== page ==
P: Vígnjótr(?) raised the stone in memory of Hróðmundr(?), his father. May God help (his) soul. Ásgautr cut the runes / Ásgautr Þunni(?) cut for the husbandman from Virðskr.
Q: Vígnjótr raised the stone in memory of Hróðmundr, his father, for the Värendish husbandman (= from the district of the virðar). May God help his soul! Ásgautr cut the runes.[1]

Arwen, gravely saddened by the loss of her husband, gave up her mortal life shortly afterwards and was laid to rest in Lothlórien
II, son of Arathorn is a fictional character from J. R. R. Tolkien’s legendarium. He is one of the protagonists of The Lord of the Rings. Aragorn was a Ranger of the North, first introduced with the name Strider at Bree, as the Hobbits continued to call him throughout The Lord of the Rings. He was eventually discovered to be the heir of Isildur and rightful claimant to the thrones of Arnor and Gondor. He was also a confidant of Gandalf and an integral part of the quest to destroy the One Ring and defeat the Dark Lord Sauron.
He led the Fellowship of the Ring following the loss of Gandalf in the Mines of Moria. When the Fellowship was broken, he tracked the hobbits Merry and Pippin with the help of Legolas and Gimli to Fangorn Forest and fought in the battle at Helm’s Deep and the Battle of the Pelennor Fields. After defeating Sauron’s forces in Gondor he led an army of Gondor and Rohan against the Black Gate of Mordor.
At the end of The Lord of the Rings he was crowned King Elessar Telcontar of Gondor. He married Elrond’s daughter Arwen, and assumed the Sceptre of Annúminas as King of Arnor, uniting the two kingdoms for the first time since the reign of Isildur.

In J. R. R. Tolkien’s legendarium, the Rangers of the North, also known as the Dúnedain of the North, were the descendants of the Dúnedain from the lost kingdom of Arnor. Their menfolk ceaselessly patrolled the boundaries of Eriador and were by necessity skilled with the sword, bow and spear.
The Rangers were grim in life, appearance, and dress, choosing to wear rusty green and brown. The Rangers of the Grey Company (see below) were dressed in dark grey cloaks and openly wore a silver brooch shaped like a pointed star during the War of the Ring. These Rangers rode rough-haired, sturdy horses, were helmeted and carried shields. Their armament included spears and bows.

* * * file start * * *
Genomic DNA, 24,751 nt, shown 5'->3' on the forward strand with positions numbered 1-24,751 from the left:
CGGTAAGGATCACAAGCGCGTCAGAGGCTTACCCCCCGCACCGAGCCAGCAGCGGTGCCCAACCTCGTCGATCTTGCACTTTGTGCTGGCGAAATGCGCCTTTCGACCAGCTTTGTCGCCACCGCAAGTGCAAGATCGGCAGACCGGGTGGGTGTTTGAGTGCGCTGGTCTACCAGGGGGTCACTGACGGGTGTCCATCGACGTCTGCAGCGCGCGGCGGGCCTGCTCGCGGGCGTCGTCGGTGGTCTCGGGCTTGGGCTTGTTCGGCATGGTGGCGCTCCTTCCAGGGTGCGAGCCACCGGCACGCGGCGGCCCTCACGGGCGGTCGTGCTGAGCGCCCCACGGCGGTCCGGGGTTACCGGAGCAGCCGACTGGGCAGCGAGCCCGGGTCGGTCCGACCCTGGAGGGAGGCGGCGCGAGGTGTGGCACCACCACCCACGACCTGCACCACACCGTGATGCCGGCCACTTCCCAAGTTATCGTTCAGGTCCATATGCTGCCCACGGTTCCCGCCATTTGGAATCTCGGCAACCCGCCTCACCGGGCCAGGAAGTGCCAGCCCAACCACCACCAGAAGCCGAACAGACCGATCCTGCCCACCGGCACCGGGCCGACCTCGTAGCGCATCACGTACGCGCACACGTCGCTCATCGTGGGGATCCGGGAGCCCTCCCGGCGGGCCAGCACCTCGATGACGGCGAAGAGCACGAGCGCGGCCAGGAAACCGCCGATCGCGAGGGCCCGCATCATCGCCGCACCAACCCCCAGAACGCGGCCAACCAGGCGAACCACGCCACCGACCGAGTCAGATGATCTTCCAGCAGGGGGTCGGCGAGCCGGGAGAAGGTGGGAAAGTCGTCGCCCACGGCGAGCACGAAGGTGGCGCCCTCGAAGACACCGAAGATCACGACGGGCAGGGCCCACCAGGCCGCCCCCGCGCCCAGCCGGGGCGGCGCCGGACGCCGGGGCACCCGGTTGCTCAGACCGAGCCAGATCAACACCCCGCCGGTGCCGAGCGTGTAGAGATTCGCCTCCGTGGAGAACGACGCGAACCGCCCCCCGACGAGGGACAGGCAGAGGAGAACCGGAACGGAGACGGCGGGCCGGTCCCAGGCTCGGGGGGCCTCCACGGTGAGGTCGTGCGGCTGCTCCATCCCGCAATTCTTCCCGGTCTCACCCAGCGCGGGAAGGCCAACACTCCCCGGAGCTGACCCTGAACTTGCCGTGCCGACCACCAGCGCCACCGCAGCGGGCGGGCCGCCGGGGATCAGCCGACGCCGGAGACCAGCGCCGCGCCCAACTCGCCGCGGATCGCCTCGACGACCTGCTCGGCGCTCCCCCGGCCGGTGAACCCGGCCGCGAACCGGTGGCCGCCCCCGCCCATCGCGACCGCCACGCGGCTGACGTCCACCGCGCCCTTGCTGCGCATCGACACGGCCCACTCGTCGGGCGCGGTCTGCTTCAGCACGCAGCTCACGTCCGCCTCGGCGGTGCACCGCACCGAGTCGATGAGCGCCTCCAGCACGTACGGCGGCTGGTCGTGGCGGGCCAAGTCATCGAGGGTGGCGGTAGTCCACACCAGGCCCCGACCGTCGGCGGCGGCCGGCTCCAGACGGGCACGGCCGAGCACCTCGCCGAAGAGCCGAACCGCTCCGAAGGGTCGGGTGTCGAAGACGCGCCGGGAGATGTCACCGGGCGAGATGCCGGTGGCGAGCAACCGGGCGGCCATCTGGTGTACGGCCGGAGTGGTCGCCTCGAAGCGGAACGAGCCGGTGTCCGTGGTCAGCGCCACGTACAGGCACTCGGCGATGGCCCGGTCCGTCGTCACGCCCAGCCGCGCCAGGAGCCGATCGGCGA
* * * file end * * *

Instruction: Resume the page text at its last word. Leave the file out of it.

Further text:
Like their distant cousins, the Rangers of Ithilien, the Rangers of the North spoke Sindarin (or some variation of it) in preference to the Common Speech. They were led by a Chieftain, whose ancestry could be traced back to Elendil and beyond, to the ancient Kings of Númenor.

Númenor /ˈnuːmɛnɔr/, also called Elenna-nórë or Westernesse, is a fictional place in J. R. R. Tolkien’s writings. It was a huge island located in the Sundering Seas to the west of Middle-earth, the main setting of Tolkien’s writings, and was known to be the greatest realm of Men. However, the inhabitants’ cessation of the service to Eru Ilúvatar and rebellion against the Valar led to the downfall of the island and death of the majority of its population.
The author had intended Númenor to be an allusion to the legendary Atlantis.[2] An unfinished story Aldarion and Erendis is set in the realm of Númenor at the time of its zenith, and Akallabêth summarizes its history and downfall. Otherwise only compendious or abandoned writings of Tolkien deal with Númenor, such as the appendices to The Lord of the Rings and several accounts published in Unfinished Tales and The History of Middle-earth series.
Originally intended to be a part of a time-travel story, the tale of the fall of Númenor was for some time viewed by Tolkien as a conclusion to his Silmarillion and the “Last Tale” about the Elder Days.[3] Later, with the emergence of The Lord of the Rings, it became the link between these two works and a major part of his legendarium.

Viggo Peter Mortensen, Jr. (Danish: [viɡ̊o ˈmɒːdnsn]; October 20, 1958) is an American actor, poet, musician, photographer and painter

Aside from acting, his other artistic pursuits include fine arts, photography, poetry, and music. In 2002, he founded the Perceval Press to publish the works of little-known artists and authors. Mortensen is politically active. He campaigned for Dennis Kucinich in the 2008 United States presidential election, and later endorsed Barack Obama for President.

Rosamunda Bolger-Took was the second cousin of Frodo Baggins. The new Hobbit movie is due out.
On September 20, 2009 I announced my grand entry into the Republican Party – in order to save it from the Oil Orcs. I compare this to Frodo throwing the ring of invisibility into Mount Doom. I wanted to make visible the invisible Evil Ones that have taken over the party founded by my Benton kindred.

Chymical Wedding of Christian Rosenkreutz

From Wikipedia, the free encyclopedia

Jump to: navigation, search

Question book-new.svg
This article does not cite any references or sources. Please help improve this article by adding citations to reliable sources. Unsourced material may be challenged and removed. (February 2013)

Chymical Wedding of Christian Rosenkreutz

Anonymous: attributed to Johann Valentin Andreae